The Resource Conservation and Recovery Act (RCRA) requires owners of hazardous waste treatment, storage or disposal facilities, landfills, and underground storage tanks (USTs) to provide evidence that they have the financial assurance to clean up any material from the facility that causes environmental damage and to compensate victims for Bodily Injury and Property Damage. Most of these owners provide this assurance by purchasing insurance to cover the costs of a pollution event.
There are many different types of insurance policies available and most of these policies provide coverage for a specific loss. In addition to pollution insurance, other examples of insurance coverages include product liability, property damage, vehicle damage, and business interruption insurance just to name a few. Many industrial facilities have multiple insurance policies that apply to different specific events.
Pollution Claim Costs
Whether a pollution event is associated with a lightning strike, wildfire, burst pipe, or leaking UST, it is important that costs incurred as a result of a pollution event are applied to the appropriate insurance policy. In order to accurately do this, it is important to define the pollution event, determine the appropriate remediation activity, and identify any costs that may be applicable to other insurance policies or that may be the responsibility of other responsible parties.
For example, if a wildfire or lightning strike destroys a building, this is not in of itself considered a pollution event and the associated costs should not be applied to pollution insurance. However, if the wildfire or lightning strike damages a UST that contains a contaminant and results in a release of the USTs contents, that is a pollution event and the costs associated with remediation of the released contaminant should be applied to the pollution insurance.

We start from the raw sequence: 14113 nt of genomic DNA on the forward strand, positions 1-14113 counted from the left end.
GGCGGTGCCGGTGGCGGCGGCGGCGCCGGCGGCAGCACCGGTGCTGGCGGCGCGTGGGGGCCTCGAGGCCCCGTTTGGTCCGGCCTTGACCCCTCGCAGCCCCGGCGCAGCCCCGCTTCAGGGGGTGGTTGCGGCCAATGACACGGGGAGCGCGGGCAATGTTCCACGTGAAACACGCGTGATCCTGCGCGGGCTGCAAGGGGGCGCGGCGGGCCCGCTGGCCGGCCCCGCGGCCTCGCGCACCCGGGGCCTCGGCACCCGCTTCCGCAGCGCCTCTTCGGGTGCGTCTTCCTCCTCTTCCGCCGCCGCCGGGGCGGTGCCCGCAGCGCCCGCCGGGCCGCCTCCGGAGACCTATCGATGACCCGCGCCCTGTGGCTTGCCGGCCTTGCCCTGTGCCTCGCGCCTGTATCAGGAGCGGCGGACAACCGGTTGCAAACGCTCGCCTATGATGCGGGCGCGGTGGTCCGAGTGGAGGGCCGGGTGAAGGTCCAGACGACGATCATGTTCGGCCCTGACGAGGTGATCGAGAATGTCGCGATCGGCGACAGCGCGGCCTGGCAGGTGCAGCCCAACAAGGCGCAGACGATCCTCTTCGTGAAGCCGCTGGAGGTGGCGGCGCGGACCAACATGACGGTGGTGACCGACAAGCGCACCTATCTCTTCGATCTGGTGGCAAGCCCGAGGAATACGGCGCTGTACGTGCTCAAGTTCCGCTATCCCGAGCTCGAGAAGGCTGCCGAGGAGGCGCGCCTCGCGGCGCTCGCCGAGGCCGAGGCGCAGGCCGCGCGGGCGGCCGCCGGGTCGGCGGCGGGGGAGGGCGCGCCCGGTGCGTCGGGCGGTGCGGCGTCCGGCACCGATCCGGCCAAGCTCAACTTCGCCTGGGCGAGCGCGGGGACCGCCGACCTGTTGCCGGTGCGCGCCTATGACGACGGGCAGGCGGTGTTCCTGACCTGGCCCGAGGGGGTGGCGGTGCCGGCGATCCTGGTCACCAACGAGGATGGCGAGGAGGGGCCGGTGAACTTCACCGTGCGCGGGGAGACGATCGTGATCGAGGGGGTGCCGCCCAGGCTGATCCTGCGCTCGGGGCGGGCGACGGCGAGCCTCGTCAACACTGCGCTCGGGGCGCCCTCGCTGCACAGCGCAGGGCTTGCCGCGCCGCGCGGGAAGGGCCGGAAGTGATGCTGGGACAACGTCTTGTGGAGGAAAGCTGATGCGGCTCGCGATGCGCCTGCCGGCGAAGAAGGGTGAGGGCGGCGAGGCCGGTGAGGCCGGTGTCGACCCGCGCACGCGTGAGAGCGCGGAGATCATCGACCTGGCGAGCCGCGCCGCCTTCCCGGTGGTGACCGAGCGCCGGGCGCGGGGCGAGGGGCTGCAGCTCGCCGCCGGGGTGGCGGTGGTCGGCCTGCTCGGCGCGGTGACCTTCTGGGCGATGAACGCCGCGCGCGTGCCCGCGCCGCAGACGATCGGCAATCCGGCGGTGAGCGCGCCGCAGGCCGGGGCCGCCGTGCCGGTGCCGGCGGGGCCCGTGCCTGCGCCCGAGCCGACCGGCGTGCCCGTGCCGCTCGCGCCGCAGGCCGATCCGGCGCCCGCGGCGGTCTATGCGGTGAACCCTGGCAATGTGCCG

On the other hand, just because there is a pollution event, doesn’t mean that all remediation costs should be applied to the pollution policy. Using the last example, if a wildfire destroyed a building on top of a UST which contained a pollutant, costs associated with cleaning up the remnants of the building should not be applied to the pollution policy even if cleaning the building remnants must take place in order to remediate the pollution event. This is because cleaning the building remnants would have to occur regardless of the pollution event.
Assessing and Assigning the Costs
It is a complicated subject and it is important to have as much information as possible. In order to make an informed determination, it is important to ask the following questions:
- Are the costs associated with the pollution event?
- Are the costs associated with investigation or remediation?
- What is the regulatory agency requiring?
- Was an activity necessary to facilitate remediation?
- Could the cost be applied to a different policy?
- If there was no pollution event, would the activities be required?
A thorough review of costs reduces the chance of applying costs to multiple policies, helps ensure that activities being billed are necessary, that costs applied to insurance policies are reasonable, and that one (1) liable party does not shoulder a disproportionate amount of the financial burden.
How can VERTEX help?
VERTEX has a team of environmental professionals that have the expertise to opine on the cause, origin, and timing of releases, determine the necessary response activities, the extent of the impacts, identify any potentially responsible parties, determine the appropriate remedial efforts and regulatory reporting necessary to correct the environmental condition, and experience to evaluate costs for reasonableness. We have a proven record of negotiating with contractors to ensure that remedial jobs are completed efficiently and achieve regulatory closure. Our strategic nationwide locations allow us to mobilize on behalf of our clients to identify and mitigate challenges associated with pollution claims.